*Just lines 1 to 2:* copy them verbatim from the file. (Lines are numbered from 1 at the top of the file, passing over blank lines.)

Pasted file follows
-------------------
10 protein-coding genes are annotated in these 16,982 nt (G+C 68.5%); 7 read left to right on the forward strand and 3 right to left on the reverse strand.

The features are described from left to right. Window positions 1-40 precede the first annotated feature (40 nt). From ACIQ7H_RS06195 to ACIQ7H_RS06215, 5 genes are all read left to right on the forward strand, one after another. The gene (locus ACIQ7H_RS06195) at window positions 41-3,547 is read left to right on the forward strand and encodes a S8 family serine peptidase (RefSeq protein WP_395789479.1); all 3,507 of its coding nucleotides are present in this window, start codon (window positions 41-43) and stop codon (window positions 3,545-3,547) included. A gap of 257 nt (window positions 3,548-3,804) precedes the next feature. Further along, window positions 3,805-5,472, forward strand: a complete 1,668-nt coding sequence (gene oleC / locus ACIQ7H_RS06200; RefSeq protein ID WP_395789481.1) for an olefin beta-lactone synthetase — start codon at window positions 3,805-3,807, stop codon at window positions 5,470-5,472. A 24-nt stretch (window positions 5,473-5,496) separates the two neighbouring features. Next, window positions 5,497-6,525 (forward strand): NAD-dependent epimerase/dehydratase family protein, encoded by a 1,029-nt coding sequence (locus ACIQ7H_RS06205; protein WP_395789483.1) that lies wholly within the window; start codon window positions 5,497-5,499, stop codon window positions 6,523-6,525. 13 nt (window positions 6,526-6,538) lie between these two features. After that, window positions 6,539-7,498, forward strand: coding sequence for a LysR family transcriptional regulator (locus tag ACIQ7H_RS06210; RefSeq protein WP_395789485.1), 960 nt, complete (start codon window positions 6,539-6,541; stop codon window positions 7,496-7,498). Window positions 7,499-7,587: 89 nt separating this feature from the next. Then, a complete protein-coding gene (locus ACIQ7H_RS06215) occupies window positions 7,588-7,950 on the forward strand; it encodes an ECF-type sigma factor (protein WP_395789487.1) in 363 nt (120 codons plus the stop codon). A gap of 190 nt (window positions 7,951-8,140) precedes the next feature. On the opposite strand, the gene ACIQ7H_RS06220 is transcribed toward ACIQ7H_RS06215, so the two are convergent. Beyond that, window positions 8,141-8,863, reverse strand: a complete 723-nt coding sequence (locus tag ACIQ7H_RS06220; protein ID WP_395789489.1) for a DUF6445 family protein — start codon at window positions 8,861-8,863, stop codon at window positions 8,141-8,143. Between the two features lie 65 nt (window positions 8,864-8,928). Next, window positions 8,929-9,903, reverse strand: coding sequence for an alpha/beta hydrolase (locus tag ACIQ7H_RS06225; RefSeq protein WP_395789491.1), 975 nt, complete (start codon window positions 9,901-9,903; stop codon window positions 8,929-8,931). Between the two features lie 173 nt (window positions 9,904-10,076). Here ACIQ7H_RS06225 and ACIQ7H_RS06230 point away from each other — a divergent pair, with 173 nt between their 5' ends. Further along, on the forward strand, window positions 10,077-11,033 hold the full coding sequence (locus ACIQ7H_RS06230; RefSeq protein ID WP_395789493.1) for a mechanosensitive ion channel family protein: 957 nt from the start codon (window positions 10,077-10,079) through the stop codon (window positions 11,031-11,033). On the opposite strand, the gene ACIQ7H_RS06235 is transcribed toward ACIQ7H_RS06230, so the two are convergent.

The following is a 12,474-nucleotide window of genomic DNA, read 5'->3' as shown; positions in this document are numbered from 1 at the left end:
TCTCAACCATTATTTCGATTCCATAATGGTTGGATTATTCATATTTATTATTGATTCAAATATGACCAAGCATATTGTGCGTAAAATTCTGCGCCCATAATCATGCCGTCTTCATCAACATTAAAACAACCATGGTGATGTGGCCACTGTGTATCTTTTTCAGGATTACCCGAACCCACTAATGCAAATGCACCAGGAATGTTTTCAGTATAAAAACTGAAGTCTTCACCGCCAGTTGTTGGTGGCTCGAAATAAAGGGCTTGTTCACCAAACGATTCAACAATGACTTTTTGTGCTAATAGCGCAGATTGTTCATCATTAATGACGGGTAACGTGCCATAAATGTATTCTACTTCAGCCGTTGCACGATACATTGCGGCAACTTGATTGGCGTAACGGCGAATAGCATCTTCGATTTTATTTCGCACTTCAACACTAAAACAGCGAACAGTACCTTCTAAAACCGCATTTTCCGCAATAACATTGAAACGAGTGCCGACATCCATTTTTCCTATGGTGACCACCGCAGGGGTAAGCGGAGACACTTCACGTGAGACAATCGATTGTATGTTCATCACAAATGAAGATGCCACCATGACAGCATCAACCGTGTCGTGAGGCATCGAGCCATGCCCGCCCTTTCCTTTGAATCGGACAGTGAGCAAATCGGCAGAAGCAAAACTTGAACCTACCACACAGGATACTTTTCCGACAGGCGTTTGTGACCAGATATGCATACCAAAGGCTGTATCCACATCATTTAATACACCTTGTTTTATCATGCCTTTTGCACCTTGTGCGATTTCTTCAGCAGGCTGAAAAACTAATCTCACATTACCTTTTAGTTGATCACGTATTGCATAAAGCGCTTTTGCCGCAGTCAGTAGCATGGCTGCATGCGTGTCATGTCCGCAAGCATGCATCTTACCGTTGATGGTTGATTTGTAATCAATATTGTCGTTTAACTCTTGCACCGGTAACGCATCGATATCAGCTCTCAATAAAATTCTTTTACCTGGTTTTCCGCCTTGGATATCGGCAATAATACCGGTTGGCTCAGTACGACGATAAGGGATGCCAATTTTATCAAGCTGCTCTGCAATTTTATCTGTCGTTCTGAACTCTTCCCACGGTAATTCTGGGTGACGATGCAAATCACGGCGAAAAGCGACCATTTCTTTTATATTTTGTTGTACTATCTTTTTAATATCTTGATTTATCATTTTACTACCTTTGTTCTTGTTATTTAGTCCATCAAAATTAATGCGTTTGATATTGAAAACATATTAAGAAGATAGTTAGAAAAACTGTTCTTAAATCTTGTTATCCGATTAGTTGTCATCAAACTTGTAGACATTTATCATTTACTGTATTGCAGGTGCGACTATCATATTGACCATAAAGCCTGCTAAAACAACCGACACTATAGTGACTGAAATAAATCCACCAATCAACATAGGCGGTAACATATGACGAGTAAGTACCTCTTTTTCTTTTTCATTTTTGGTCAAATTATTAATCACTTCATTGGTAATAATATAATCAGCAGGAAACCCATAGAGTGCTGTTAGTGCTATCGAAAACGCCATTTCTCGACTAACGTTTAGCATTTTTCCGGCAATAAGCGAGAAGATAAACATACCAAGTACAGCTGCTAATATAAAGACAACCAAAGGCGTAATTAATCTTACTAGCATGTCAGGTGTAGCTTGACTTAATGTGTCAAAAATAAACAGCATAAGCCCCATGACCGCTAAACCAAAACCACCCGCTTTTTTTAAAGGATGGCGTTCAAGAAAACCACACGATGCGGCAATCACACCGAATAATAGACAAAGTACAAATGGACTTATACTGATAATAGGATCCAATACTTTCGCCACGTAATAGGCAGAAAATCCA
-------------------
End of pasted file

10 protein-coding genes are annotated in these 16,982 nt (G+C 68.5%); 7 read left to right on the forward strand and 3 right to left on the reverse strand.

The features are described from left to right. Window positions 1-40 precede the first annotated feature (40 nt). From ACIQ7H_RS06195 to ACIQ7H_RS06215, 5 genes are all read left to right on the forward strand, one after another. The gene (locus ACIQ7H_RS06195) at window positions 41-3,547 is read left to right on the forward strand and encodes a S8 family serine peptidase (RefSeq protein WP_395789479.1); all 3,507 of its coding nucleotides are present in this window, start codon (window positions 41-43) and stop codon (window positions 3,545-3,547) included. A gap of 257 nt (window positions 3,548-3,804) precedes the next feature. Further along, window positions 3,805-5,472, forward strand: a complete 1,668-nt coding sequence (gene oleC / locus ACIQ7H_RS06200; RefSeq protein ID WP_395789481.1) for an olefin beta-lactone synthetase — start codon at window positions 3,805-3,807, stop codon at window positions 5,470-5,472. A 24-nt stretch (window positions 5,473-5,496) separates the two neighbouring features. Next, window positions 5,497-6,525 (forward strand): NAD-dependent epimerase/dehydratase family protein, encoded by a 1,029-nt coding sequence (locus ACIQ7H_RS06205; protein WP_395789483.1) that lies wholly within the window; start codon window positions 5,497-5,499, stop codon window positions 6,523-6,525. 13 nt (window positions 6,526-6,538) lie between these two features. After that, window positions 6,539-7,498, forward strand: coding sequence for a LysR family transcriptional regulator (locus tag ACIQ7H_RS06210; RefSeq protein WP_395789485.1), 960 nt, complete (start codon window positions 6,539-6,541; stop codon window positions 7,496-7,498). Window positions 7,499-7,587: 89 nt separating this feature from the next. Then, a complete protein-coding gene (locus ACIQ7H_RS06215) occupies window positions 7,588-7,950 on the forward strand; it encodes an ECF-type sigma factor (protein WP_395789487.1) in 363 nt (120 codons plus the stop codon). A gap of 190 nt (window positions 7,951-8,140) precedes the next feature. On the opposite strand, the gene ACIQ7H_RS06220 is transcribed toward ACIQ7H_RS06215, so the two are convergent. Beyond that, window positions 8,141-8,863, reverse strand: a complete 723-nt coding sequence (locus tag ACIQ7H_RS06220; protein ID WP_395789489.1) for a DUF6445 family protein — start codon at window positions 8,861-8,863, stop codon at window positions 8,141-8,143. Between the two features lie 65 nt (window positions 8,864-8,928). Next, window positions 8,929-9,903, reverse strand: coding sequence for an alpha/beta hydrolase (locus tag ACIQ7H_RS06225; RefSeq protein WP_395789491.1), 975 nt, complete (start codon window positions 9,901-9,903; stop codon window positions 8,929-8,931). Between the two features lie 173 nt (window positions 9,904-10,076). Here ACIQ7H_RS06225 and ACIQ7H_RS06230 point away from each other — a divergent pair, with 173 nt between their 5' ends. Further along, on the forward strand, window positions 10,077-11,033 hold the full coding sequence (locus ACIQ7H_RS06230; RefSeq protein ID WP_395789493.1) for a mechanosensitive ion channel family protein: 957 nt from the start codon (window positions 10,077-10,079) through the stop codon (window positions 11,031-11,033). On the opposite strand, the gene ACIQ7H_RS06235 is transcribed toward ACIQ7H_RS06230, so the two are convergent.